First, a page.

Tres Leones: Singing Three Lions in Latin

Antigone FC x cannibal

Well, needs must: with the Euro 2020 finals coming to their longed-for climax this very Sunday of July 2021 (sic), the Antigone team set about dusting down the most iconic football song of them all, Baddiel-and-Skinner-and-Broudie’s Three Lions. But to give it a 2021 spin, and to balance English hopes and dreams with those of the formidable Italian opposition, we reached for the shared language of mutual respect and understanding between the two teams: Latin. The res publica pediludi amatorum – the worldwide republic of football-lovers – truly knows no bounds.

So here it is, Tres Leones in the language it was always intended to be sung in:

Those lyrics in full:

Domum redit,
domum redit,
redit nunc
pediludium![1] (x IV)

homines fingunt quae fiant:
viderunt prius omnia.
hoc sciunt,
hoc aiunt…
quod Angli semper perdere amant,
dissipare parant,
sed scio quam ludant
quod reminiscor:

TRES LEONES togae,[2]
Iulio nitente.[3]
sex lustra[4] curae
numquam non sperabam.

tantis iocis, tantis rhonchis,
ludis Tantaleis[5]
defessa[6] per annos,
cerno MOOREM[7] pilam furantem,
LINECREM[8] aequantem,
CHARLTONEM[9] pulsantem,
STILEM[10] saltantem.

Iulio nitente.
sex lustra curae
numquam non sperabam.

sic praeteritum
veniat iterum…

domum redit


And in a literal translation:

It’s coming home
It’s coming home –
Coming home now
Is football! (x 4)

People imagine what’s going to happen:
They’ve seen it all before.
This they know,
This they say –
That the English love to throw it away,
Are ready to blow it away,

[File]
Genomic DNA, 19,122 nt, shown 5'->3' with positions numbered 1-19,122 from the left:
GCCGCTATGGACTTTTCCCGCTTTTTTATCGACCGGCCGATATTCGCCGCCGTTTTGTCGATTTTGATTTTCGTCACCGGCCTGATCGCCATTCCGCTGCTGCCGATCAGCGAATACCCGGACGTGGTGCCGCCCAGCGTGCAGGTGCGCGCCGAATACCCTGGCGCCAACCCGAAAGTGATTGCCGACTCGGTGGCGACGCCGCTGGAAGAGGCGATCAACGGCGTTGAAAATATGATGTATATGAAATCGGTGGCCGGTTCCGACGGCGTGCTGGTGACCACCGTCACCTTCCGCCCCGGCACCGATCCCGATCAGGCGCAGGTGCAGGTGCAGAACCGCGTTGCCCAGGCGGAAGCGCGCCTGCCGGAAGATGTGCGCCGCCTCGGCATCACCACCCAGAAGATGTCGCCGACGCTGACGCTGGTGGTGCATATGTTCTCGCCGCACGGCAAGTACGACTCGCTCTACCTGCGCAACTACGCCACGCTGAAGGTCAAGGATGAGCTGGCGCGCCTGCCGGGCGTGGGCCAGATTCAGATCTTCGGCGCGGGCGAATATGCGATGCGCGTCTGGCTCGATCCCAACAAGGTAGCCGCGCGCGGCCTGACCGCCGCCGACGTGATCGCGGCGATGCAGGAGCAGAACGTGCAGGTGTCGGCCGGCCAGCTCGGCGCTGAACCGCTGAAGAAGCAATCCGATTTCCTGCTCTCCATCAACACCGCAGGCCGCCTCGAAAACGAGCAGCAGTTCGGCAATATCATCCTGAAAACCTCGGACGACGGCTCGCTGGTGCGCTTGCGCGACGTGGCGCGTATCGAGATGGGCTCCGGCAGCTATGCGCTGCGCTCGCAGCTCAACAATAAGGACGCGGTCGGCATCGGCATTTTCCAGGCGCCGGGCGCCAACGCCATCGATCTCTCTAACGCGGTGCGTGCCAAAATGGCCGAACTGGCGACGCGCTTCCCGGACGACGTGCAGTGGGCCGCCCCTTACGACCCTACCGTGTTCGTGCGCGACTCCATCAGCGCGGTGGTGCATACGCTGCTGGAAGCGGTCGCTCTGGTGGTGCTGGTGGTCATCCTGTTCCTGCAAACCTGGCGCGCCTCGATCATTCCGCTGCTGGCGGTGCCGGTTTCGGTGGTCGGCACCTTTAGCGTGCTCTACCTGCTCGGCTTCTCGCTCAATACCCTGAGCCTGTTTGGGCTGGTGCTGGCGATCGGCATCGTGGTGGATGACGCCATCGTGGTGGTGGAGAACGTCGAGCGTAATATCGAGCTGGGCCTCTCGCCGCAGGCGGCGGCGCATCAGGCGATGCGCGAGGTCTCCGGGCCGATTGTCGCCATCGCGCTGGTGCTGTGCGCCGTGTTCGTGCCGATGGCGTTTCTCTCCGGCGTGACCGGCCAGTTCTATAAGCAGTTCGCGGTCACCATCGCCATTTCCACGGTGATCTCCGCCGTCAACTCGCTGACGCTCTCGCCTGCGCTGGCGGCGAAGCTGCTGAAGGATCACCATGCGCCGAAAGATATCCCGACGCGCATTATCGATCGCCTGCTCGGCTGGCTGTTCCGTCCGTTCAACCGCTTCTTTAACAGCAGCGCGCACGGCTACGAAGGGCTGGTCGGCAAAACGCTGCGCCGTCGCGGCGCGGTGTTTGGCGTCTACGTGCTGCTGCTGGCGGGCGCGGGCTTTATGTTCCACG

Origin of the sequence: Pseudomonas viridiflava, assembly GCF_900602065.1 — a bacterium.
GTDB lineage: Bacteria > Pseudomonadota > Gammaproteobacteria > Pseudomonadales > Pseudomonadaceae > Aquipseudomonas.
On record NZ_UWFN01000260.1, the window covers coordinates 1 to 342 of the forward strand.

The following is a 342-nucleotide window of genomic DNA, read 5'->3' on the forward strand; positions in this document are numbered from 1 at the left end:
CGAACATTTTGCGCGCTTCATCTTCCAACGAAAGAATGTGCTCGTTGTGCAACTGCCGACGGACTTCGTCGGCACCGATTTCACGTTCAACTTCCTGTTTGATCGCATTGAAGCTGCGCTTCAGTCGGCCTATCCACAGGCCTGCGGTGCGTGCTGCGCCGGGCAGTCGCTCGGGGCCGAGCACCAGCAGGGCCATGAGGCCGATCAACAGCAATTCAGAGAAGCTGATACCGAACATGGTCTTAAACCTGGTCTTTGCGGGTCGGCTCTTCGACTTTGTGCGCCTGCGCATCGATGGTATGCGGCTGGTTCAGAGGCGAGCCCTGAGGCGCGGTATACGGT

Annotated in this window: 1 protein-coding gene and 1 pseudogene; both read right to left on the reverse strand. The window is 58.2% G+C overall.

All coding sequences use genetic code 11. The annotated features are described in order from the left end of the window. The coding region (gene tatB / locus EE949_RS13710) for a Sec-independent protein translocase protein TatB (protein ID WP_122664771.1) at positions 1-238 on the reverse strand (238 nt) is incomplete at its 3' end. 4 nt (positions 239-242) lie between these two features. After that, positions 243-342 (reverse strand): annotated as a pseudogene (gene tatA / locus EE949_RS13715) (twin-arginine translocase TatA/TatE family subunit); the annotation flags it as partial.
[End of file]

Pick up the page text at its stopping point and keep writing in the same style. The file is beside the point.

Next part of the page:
But I know how they play
’Cause I remember

THREE LIONS on the (full-body!) shirt,
While Jules (Rimet) was gleaming.
For thirty (6×5) years of hurt
I never wasn’t dreaming.

Although by so many jokes, by so many sneers
by all those tantalising games,
I’ve been worn down through the years,
I see (Bobby) Moore stealing the ball,
(Gary) Lineker equalising,
(Bobby) Charlton belting (it),
(Nobby) Stiles Dancing.

THREE LIONS on the (full-body!) shirt,
While Jules (Rimet) was gleaming.
For thirty (6×5) years of hurt
I never wasn’t dreaming…

So the past
may come round again…


It’s coming home


Anyway, please do check out Hayley’s music here. She is amazing!

Or, for more on how the history of football in Britain draws upon the world of the Greeks and Romans, dive in here.


1 For the complicated history of the Latin name for football, see here.
2 Yes, you’d expect tunicae – but those jerseys of the Sixties gave ample coverage of the body.
3 i.e. Iulius Rimetus, or “Jules Rimet” to close friends: Fifae Defensor, 1921–54; the man was temporarily immortalised in the World Cup trophy, which went missing for good in 1983.
4 A lustrum was a five-year period for the Romans, who marked the occasion with ritual libations: it is a national English tradition to do the same every four years with lashings of salty tears.
5 Tantalus, cursed always to be hungry and thirsty in the Underworld, was ever tantalised: when he reached for the branch of fruit above, the wind blew it just out of reach; when he reached to drink the waters of the stream in which he stood, they retreated from his fingertips. This is the earliest known allegory of supporting the English football team.
6 Hayley is singing, of course: for male singers, use defessus.
7 Moos, Mooris m. Made famous by the phrase o tempora, o Moorem!
8 Linecer, Linecrisp m. Sometimes spelt Lineker in the epigraphic and tuberofrictic record.
9 Charltō, Charltōnis m. Renowned for his fitness and celebrated in antiquity as Charlto Athleticus.
10 Stīlēs, Stīlis (and in Later, debased Latin Stīlĕs, Stīlitis) n. Lionised in the nineteen-book epic poem the Nobbiad.